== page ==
A few years ago my old boss, David Laventhol, had an extended conversation with Rupert Murdoch about newspapers. It was after some sort of big-deal journalism dinner, and they talked long after the tired waiters wished they’d go. David had a storied career in newspapers. He helped invent the Style section of the Washington Post when he was a young editor there. He was editor and publisher of Newsday, publisher of the Los Angeles Times and president of Times Mirror, finishing his career with me at the Columbia Journalism Review.
As David tells the story, Murdoch had endless questions about the tiniest details of the production and distribution of dailies, from press types to paper weight to payroll.
They talked about newspapers because they loved them. What’s interesting to consider is why. I strongly suspect they loved them for different reasons, or perhaps for very different applications of the same reason.
In a strange way, Murdoch has done newspapers ― those beleaguered products of the past ― a large favor. He has reminded us all of their singular power. Even in their weakened form compared with a few years ago, newspapers are simply better than any other part of our vast and rapidly changing media system at the job of digging and finding things out.
Newspapers don’t like to think about it much, but that ability confers power. When News Corp. shut down the News of the World, some financial analysts said it would be no big deal if he sold off the entire print portion of the empire; it is the weakest part of the portfolio, they pointed out. Shareholders would be delighted. But they were speaking in terms of financial returns, not in terms of power.
If he knows anything, Murdoch knows the power that newspapers have. His entire history is about using them to accumulate more power. By this year, he had accumulated enough power in Britain that his own man, Andy Coulson, got installed at 10 Downing Street, as Prime Minister David Cameron’s chief spin doctor, at least until the phone-hacking scandal drove Coulson out.
Consider this: In 2006, Rebekah Brooks, then the editor of the Sun ― who resigned Friday as chief executive of News Corp.’s British company, News International ― called Gordon Brown, who would soon become prime minister, to tell him that her paper was about to break a story reporting that Brown’s infant son, Fraser, had cystic fibrosis. Brooks would now have us believe that this was about prompting a public discussion about cystic fibrosis. If you think so, I will sell you the London Bridge. It was about who should be afraid of whom.
Here in America we don’t talk a lot about power. And especially since the digital revolution has weakened them, many newspapers shy away from using their power. They try to be all things to all readers. They focus-group. They neutralize and soften both their reporting and their opinion.
For just one example, consider the Atlanta Journal-Constitution, where blazing editorial columns were a beacon during the civil rights era. In 2009, the paper decided to quit endorsing candidates in elections because “we have heard from readers ― and we agree ― that you don’t need us to tell you how to vote.” Really? As Atlanta’s alternative paper, Creative Loafing, put it, the “true reason” for this fold was the Journal-Constitution’s ongoing “attempt to render the paper devoid of any opinion that could offend anyone.” Like so many papers in the U.S., the Journal-Constitution tries to muffle its own power.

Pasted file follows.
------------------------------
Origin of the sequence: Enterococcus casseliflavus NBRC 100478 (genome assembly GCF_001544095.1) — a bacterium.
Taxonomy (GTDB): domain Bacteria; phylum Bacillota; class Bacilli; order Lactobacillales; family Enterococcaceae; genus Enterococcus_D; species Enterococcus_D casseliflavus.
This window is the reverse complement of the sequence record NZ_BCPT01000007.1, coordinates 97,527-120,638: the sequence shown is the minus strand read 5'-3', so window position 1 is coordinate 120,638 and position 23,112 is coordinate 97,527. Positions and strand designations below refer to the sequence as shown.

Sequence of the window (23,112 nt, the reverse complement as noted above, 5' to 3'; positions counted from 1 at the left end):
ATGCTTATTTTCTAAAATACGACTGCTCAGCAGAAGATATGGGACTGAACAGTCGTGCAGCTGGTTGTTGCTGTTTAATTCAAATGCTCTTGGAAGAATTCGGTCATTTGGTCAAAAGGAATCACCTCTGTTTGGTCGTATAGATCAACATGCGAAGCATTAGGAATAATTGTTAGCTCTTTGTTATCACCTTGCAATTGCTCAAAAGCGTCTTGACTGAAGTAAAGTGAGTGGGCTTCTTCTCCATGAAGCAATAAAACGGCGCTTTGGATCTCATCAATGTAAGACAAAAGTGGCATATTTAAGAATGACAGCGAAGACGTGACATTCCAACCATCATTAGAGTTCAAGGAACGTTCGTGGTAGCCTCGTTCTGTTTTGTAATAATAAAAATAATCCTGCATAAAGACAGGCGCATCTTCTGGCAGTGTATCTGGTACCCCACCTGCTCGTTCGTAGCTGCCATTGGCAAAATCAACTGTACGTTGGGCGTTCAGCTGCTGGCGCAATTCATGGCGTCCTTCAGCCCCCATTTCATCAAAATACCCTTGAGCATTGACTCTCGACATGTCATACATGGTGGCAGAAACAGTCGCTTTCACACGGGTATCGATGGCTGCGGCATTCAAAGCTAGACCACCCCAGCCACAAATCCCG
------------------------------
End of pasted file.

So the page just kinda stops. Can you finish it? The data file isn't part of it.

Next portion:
That’s one choice to make, of course, though I think it’s the wrong one ― it is to pretend not to be what you are. All newspapers have power, if they report in any depth at all. Even small weeklies in small communities can have great power within their communities. They should use it.
But for what? One lesson of the great scandal unfolding in Britain is that newspapers can choose to use their power for bread and circuses, like the News of the World, and to accumulate more and more power. That works, at least until it doesn’t. Or they can use their power for public service ― to explain, to encourage and shape honest debate, and best of all, to expose the abuse of power of any kind, even of other news outlets. In the end, the public will appreciate that, and perhaps repay the kindness with loyalty.
The Guardian, the 279,000-circulation daily that labored away pretty much alone for two years on the phone-hacking scandal, is a case in point. Reporter Nick Davies’ first investigative piece about the abuses inside News Corp. ran in July 2009, and he just kept plugging away. Now his story has exploded in a most satisfying fashion, and even Rupert Murdoch probably has a better appreciation than he did before of the power of the daily newspaper.
By Mike Hoyt, Los Angeles Times
Mike Hoyt is the executive editor of the Columbia Journalism Review. He wrote this for the Los Angeles Times. ― Ed.
(McClatchy-Tribune Information Services)